Price can vary between PLC’s systems as well as PC based. Some of the Micro or brick PLC’s are inexpensive ($150.00-$300.00). Larger PLC systems can run as high as $8000.00 for the processor alone. Price can vary based on I/O requirements as well as processing capabilities. You typically have to use the micro PLC manufacturers proprietary software to program these systems.
PC hardware can also be inexpensive especially if you look at some of the embedded microprocessors on the market. These systems typically have no moving parts (flash disk and RAM) and have shock and temperature specifications far superior to the traditional PLC. These embedded PC’s are used in the transportation (on the vehicle) as well as gas and pipeline industries where shock and temperature swings can be severe. Prices of these microprocessors can range from ($300.00 - $1000.00). DOS is used as an operating system in a majority of these type applications. We have customers that still use 386 processors for their applications because of the low cost. The interesting point here is that in some cases the 386 processors out perform their PLC counterparts in program execution speed. Using embedded processors also open up your options when choosing software. Their are packages available out there that are operating system independent and offer you the choice of programming language. These packages come in many flavors (Object Oriented, IEC1131.....).
For more info on embedded PC’s check out (http://www.octa.com)
or contact RTA at (414) 453-5100

Darwin Frerking

(Originally posted Fri, 28 Aug 1998)
Marc is talking about his concept of a PC-based system that would meet his needs; not about PLCs. He is pretty close.
For example, what is really needed is for someone like PLC Direct to get Koyo to develop several PC-based CPU modules for their Direct 205 PLC. The high end would be Pentium based with 64/128 MB of memory. Then get MEI to develop DSP-based motion modules for the same PLC. And offer it all at reasonable prices: $300-800 for the CPUs and $200-300 per motion axis.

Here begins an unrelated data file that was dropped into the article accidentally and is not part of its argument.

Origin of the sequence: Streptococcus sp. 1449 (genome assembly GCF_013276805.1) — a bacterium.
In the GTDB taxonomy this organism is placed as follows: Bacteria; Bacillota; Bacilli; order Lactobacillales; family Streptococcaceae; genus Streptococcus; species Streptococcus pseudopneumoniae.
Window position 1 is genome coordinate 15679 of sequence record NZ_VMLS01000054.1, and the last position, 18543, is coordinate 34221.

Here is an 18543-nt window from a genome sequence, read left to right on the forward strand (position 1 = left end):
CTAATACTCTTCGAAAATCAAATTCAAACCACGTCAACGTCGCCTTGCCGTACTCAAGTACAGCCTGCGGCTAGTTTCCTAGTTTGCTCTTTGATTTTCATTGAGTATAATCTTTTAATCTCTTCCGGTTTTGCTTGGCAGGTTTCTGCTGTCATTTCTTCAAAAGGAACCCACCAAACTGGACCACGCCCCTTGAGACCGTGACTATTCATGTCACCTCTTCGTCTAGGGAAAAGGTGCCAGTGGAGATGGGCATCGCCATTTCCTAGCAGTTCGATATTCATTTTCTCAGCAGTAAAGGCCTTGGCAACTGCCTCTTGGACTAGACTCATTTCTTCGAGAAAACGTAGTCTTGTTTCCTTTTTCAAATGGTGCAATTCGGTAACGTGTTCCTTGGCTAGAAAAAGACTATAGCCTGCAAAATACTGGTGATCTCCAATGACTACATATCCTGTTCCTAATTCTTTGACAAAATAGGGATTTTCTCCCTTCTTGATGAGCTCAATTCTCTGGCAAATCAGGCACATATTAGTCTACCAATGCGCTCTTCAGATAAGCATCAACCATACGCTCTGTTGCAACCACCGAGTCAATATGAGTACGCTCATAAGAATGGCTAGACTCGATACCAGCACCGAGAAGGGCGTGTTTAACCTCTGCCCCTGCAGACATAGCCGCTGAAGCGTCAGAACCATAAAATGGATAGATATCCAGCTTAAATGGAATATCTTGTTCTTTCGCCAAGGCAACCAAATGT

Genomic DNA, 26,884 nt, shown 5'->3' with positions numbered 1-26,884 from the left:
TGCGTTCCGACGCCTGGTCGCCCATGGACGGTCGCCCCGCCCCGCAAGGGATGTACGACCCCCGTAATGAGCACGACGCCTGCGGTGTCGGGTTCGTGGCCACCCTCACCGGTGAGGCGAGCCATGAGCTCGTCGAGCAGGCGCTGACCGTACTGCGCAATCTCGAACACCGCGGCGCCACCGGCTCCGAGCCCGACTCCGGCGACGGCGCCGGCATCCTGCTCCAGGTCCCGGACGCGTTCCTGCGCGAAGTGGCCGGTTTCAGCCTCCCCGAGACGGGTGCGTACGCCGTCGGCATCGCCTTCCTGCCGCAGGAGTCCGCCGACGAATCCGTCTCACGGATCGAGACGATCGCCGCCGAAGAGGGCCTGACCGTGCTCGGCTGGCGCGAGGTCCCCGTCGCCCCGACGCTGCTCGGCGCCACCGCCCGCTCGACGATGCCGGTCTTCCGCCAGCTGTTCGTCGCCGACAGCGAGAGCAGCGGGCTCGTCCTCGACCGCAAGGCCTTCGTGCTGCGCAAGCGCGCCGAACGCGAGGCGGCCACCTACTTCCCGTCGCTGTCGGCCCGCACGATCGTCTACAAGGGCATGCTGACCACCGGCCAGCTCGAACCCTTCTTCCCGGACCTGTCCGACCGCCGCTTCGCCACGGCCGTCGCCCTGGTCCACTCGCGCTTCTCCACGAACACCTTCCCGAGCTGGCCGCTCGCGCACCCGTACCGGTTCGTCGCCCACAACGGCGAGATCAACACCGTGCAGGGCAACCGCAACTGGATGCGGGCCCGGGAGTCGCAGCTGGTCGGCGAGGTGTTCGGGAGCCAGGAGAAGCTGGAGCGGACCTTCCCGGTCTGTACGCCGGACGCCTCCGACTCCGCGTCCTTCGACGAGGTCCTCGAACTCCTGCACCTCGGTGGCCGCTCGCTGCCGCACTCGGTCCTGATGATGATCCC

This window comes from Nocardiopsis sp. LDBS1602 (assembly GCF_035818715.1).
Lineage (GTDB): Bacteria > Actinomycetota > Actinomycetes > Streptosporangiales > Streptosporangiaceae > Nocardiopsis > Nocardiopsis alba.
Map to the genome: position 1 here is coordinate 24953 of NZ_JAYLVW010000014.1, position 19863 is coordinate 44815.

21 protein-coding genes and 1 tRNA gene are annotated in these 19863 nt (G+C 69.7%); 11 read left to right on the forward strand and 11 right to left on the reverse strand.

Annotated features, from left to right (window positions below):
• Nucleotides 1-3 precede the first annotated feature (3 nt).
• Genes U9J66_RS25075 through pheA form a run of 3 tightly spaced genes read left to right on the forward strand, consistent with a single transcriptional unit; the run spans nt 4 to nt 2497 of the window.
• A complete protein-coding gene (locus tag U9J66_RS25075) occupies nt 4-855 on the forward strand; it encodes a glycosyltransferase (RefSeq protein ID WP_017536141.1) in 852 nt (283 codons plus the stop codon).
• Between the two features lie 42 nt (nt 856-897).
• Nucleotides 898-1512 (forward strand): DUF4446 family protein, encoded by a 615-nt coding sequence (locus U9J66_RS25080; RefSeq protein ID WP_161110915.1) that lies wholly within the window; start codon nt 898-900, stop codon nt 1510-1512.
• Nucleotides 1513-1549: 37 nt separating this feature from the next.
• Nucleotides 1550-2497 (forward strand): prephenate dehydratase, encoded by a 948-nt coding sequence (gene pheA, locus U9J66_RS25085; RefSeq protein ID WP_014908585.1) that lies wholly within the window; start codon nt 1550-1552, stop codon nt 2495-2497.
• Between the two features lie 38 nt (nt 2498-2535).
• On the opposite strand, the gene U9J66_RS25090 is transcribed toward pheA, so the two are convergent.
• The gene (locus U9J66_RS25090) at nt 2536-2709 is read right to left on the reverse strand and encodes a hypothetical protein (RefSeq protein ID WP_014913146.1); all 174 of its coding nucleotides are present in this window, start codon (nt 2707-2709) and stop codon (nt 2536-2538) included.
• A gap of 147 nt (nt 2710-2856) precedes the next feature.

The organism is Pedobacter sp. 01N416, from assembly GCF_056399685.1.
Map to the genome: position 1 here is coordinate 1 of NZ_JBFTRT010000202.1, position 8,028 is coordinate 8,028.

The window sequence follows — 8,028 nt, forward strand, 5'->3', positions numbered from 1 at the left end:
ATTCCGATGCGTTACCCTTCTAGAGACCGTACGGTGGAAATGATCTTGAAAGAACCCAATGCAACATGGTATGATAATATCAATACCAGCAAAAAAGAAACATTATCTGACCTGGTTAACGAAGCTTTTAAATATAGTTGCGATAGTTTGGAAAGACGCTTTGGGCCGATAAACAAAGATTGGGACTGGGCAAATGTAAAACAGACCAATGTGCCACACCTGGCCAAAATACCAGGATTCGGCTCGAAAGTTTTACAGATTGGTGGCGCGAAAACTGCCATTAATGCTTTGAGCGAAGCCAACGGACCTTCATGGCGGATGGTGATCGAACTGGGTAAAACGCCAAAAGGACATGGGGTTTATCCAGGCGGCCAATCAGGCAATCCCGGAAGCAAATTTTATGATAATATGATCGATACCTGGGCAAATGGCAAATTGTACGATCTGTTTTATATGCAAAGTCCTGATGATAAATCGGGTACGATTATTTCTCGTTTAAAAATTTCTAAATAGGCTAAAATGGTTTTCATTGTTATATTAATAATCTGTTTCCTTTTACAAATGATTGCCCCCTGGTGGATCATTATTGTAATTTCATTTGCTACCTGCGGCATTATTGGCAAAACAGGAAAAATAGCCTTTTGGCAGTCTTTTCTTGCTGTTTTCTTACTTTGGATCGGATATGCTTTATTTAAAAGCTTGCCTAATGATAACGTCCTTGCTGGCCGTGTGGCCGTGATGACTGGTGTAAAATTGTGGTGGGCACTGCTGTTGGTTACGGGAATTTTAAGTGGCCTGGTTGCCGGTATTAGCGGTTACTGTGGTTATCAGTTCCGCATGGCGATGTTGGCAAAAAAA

They would have a winner and we would have the processing power and hardened I/O for the majority of our applications.

Darwin Frerking, Control Engineering Manager
FAS Technologies - 10480 Markison Road - Dallas, TX 75238
(Originally posted Mon, 31 Aug 1998)
>>There are reasons why the PLC is still used and popular: - The reboot time is minor compared to a PC (this can be important in some industries)<<

Depends on the BIOS ... most good IPCs have a BIOS option for fast boot.

>>- The cycle time of the PLC can be made deterministic; you know the
sequence in which the program is executed.<<

Use an IEC1131-3 environment and a RTOS like QNX and your PC based solution will be more predictable than the PLC solution.

>>- Reliability: a PLC that runs doesn't crash, you can't guarantee this with a PC<<

Interesting ... a PLC that runs doesn't crash?? Why??

>>- The PLC hardware is robust + you don't have to remove a frame to
exchange cards (in case of a defect). With some PLCs you even don't have to cut off the tension.<<

With our PC and fieldbus based solution you can exchange the IO modules at run time! (as long as a clean bus topology is used .. e.g. like PROFIBUS or CAN ... )

>>- The technical maintenance personel is more familiar with the PLC; this counts as well for programming as for hardware problems.<<

With IEC1131-3 and the usage of fieldbusses. I don't see any differences ...

>>- Security reasons<<

Well chosen embedded PC hardware has the same quality as the PLC hardware.

>>In general, I think that the PC still has to prove its reliability in many industries. As long the real-time processing is more important than the information processing, the PLC is in favor.<<

A PC solution under QNX gives you a better real-time behavior and the possibilty to use the information processing and communication features ...

Armin Steinhoff